In reality the typical home gardener (non-rosarian) waters their roses when the plant wilts, applies chemical treatments once the bush has no leaves, does little or no amending of the soil, becoming frustrated when the roses do not meet their expectations. A high-maintenance approach to rose horticulture is not only disappointing for the home gardener, it is what usually steers them to growing something other than roses. Even though it seems that everyone “wants” to grow roses, a large population of home gardeners have such a strong perception that they are doomed to fail if they try to grow roses – they simply refuse to try. This perception is one that members of local rose societies constantly battle in our attempts to secure new members while encouraging rose horticulture within our communities.

Rose demise, however, does not rest solely at the entrance to the home garden. Many times, a gardener’s failure with roses has absolutely nothing to do with the gardener’s horticultural practices. A huge percentage of the 30 million rose bushes sold each year will not survive their third growing season for reasons unrelated to the gardener. There are four primary reasons for rose demise:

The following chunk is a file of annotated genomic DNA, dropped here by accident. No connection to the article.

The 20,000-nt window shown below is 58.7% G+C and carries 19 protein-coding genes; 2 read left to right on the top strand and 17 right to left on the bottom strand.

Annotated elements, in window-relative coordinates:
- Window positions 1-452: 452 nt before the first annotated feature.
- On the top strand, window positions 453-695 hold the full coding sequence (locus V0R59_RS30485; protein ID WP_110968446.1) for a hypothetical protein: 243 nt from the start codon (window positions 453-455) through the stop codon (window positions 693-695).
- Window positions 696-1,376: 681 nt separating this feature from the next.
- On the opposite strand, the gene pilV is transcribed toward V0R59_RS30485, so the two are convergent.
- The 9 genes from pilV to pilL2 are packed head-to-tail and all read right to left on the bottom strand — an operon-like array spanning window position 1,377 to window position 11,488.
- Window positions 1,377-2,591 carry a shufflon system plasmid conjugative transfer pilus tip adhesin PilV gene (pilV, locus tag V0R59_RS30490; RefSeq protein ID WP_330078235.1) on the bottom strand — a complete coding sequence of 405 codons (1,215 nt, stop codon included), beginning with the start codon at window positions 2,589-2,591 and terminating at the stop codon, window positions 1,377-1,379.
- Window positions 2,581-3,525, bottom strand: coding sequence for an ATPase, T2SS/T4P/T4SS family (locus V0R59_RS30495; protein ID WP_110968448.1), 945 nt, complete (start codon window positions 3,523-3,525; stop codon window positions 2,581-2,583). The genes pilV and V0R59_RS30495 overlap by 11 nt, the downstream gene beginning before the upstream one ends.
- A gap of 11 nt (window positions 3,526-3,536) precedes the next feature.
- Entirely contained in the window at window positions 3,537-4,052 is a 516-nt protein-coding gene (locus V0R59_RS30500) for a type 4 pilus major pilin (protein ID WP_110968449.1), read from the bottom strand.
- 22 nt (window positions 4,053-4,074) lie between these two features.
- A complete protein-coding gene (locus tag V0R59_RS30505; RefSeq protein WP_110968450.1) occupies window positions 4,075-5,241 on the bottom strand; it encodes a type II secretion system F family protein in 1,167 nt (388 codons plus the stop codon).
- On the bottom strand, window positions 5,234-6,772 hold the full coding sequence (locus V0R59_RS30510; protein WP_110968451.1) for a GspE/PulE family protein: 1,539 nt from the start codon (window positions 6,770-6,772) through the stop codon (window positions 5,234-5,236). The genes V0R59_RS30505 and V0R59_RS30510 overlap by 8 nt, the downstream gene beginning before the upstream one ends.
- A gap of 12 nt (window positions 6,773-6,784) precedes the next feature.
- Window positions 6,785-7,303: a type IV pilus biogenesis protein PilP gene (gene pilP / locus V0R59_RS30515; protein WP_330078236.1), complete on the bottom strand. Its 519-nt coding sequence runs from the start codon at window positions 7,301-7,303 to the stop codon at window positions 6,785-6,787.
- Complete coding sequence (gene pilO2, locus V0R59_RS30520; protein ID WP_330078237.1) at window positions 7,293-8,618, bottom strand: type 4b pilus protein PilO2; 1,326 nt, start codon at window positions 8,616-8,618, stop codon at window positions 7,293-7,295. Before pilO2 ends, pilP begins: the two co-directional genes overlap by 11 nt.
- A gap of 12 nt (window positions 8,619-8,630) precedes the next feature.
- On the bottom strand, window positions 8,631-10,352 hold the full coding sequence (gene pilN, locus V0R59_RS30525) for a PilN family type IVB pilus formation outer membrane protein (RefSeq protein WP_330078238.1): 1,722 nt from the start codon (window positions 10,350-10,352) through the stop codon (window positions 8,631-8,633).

(1) Adversities encountered in the planting and/or lack of vigor of the cultivar,
(2) significant stressors to the cultivar through the harvesting, storage and shipping phases,
(3) improper care at the retail level prior to sale, and
(4) improper care and maintenance by the buyer.

Sometimes even the keen eye of an experienced rosarian misses the subtle signs of rose demise and buys a rose that does not survive more than a few years.